When asked about by debate moderator, Chris Wallace, to denounce white supremacists – specifically the right wing group, The Proud Boys, who have escalated tensions at police brutality protests throughout the country, Trump was unable to do so.
Trump instead answered that he would tell the group “stand back and stand by”, which to many sounded more like a call for delayed action.
The shock of a sitting United States President refusing to denounce white supremacy during a presidential debate was disturbing to many. Many, not all.
South Carolina’s Tim Scott, for one, doesn’t think it’s a big deal, saying he believes Trump “misspoke”, and is hoping Trump corrects the record the first chance he gets: “I think he misspoke in response to Chris Wallace’s comment. He was asking Chris what he wanted [him] to say, I think he misspoke. I think he should correct it. If he doesn’t correct it, I guess he didn’t misspeak.”As Scott, the single black Republican senator, ponders the true meaning behind Trump’s very clear words, the Proud Boys have been riding a publicity high, after having the Commander In-Chief acknowledged them on national TV during a high-profile debate.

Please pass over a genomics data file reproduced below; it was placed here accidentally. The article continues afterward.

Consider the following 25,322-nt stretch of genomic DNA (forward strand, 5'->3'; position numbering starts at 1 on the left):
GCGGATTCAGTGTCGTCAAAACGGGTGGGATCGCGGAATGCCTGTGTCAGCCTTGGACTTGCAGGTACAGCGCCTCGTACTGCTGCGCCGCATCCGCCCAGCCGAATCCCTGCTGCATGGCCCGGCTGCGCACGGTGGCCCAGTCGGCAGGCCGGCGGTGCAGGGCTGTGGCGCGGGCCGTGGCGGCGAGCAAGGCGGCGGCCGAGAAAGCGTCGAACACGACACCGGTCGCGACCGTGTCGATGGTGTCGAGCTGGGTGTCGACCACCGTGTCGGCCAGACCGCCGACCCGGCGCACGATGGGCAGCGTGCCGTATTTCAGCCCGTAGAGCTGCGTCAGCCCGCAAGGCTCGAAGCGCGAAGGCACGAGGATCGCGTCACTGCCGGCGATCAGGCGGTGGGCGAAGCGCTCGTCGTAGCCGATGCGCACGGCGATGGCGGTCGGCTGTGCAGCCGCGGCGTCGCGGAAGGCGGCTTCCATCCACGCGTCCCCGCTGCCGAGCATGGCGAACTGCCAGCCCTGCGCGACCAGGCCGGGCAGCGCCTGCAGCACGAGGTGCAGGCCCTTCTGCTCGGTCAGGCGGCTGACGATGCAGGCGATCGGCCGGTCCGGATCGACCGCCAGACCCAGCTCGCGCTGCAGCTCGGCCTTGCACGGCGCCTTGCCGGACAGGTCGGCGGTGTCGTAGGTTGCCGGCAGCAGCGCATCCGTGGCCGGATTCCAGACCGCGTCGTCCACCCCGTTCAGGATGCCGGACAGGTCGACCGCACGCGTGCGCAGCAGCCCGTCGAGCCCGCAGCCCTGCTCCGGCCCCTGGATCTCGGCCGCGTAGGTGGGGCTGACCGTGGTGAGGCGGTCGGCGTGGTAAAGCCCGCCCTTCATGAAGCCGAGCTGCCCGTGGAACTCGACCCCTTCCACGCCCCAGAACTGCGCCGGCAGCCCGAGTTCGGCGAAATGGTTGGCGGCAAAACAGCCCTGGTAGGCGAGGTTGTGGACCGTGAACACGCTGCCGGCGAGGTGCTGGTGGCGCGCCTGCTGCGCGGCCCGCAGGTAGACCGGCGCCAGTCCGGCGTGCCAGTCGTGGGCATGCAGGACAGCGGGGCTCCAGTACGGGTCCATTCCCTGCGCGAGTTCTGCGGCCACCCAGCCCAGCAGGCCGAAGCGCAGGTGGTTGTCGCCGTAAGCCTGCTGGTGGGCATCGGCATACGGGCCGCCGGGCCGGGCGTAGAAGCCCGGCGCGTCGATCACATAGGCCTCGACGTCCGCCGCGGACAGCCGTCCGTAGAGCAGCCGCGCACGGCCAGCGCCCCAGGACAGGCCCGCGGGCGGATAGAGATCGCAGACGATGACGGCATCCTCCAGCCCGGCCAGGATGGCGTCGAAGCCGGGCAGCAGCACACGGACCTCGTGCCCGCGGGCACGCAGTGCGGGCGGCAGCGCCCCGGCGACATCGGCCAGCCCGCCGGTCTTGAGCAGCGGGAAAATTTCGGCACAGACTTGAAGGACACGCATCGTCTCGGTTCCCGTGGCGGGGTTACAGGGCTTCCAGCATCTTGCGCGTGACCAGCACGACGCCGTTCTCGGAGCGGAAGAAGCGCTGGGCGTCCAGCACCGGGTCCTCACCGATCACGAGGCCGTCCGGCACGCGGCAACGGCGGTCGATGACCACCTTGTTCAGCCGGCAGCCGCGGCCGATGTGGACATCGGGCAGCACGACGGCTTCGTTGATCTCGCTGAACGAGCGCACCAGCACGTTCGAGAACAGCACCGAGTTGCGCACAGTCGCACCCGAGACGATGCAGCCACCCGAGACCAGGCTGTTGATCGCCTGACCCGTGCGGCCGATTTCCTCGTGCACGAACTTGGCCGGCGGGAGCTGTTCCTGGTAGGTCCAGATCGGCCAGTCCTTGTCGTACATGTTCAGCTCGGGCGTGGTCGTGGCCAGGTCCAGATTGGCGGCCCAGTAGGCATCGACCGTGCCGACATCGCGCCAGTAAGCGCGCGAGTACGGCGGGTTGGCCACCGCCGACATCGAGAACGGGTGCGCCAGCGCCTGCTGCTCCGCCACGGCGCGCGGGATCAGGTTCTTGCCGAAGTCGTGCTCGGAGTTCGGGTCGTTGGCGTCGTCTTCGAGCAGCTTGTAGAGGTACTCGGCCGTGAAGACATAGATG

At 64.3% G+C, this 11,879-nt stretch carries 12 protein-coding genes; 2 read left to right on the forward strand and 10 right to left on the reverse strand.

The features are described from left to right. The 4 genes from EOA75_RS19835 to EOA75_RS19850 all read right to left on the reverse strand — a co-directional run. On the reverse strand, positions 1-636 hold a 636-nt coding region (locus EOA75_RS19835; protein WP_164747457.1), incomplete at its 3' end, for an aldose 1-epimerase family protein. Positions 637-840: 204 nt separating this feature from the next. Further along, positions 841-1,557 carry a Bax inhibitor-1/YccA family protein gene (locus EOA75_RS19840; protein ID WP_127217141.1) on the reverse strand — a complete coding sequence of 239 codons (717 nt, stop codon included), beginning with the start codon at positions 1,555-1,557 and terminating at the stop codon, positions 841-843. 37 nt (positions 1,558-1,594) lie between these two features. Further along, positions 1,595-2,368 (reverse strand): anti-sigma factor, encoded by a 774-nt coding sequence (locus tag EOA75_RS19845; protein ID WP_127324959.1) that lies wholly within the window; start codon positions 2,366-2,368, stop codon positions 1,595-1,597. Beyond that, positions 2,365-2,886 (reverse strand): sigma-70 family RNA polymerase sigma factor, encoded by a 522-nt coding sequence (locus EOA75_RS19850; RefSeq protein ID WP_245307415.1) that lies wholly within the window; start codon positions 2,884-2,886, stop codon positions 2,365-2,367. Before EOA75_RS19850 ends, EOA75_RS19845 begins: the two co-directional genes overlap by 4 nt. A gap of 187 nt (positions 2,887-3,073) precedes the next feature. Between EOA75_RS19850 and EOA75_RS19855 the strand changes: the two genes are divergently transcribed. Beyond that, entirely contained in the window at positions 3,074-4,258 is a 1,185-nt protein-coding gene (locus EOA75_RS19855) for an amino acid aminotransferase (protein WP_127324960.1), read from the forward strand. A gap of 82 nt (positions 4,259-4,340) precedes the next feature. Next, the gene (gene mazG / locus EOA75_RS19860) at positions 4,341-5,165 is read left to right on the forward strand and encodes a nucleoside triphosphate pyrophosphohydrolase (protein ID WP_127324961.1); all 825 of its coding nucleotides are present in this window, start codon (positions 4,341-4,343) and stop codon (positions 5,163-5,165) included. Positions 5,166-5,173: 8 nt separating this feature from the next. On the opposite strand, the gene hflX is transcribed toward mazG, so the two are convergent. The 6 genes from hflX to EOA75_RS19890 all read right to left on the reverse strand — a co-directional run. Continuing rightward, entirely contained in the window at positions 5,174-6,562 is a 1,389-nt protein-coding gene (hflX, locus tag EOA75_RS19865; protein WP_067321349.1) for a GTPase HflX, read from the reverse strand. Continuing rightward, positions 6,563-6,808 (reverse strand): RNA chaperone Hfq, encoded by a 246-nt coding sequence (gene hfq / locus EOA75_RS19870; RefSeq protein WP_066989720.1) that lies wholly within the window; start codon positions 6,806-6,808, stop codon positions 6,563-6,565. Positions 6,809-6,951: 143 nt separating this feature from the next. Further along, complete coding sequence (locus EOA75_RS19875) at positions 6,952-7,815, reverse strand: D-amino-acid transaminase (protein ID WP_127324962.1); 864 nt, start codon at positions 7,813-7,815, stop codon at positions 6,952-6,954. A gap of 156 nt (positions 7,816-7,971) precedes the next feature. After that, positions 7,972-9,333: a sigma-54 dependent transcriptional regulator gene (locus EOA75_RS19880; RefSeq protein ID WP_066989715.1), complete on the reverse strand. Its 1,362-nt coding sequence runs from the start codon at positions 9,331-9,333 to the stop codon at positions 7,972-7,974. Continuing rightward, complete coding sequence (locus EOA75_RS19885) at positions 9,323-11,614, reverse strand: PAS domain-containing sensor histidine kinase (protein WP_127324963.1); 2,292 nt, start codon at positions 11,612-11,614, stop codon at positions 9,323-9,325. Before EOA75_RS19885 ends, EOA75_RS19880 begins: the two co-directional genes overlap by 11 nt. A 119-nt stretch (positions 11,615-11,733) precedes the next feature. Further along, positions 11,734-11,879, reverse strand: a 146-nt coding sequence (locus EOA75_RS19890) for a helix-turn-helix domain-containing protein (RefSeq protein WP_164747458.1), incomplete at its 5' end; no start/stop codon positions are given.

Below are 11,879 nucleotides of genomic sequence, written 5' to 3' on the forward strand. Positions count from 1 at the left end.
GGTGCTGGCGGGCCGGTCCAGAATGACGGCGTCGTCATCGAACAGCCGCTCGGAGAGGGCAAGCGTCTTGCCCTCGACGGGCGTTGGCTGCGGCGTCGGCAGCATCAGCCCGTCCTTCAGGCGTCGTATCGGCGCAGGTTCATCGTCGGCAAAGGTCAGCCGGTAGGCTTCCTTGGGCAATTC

One group member posted on the messaging app Telegram, “F— it! Let’s go back to Portland.” Another posted a t-shirt with Trump’s words printed on them.
Despite the outrage towards Trump’s comments, unsurprisingly most Republicans leaders remain mum on the issue.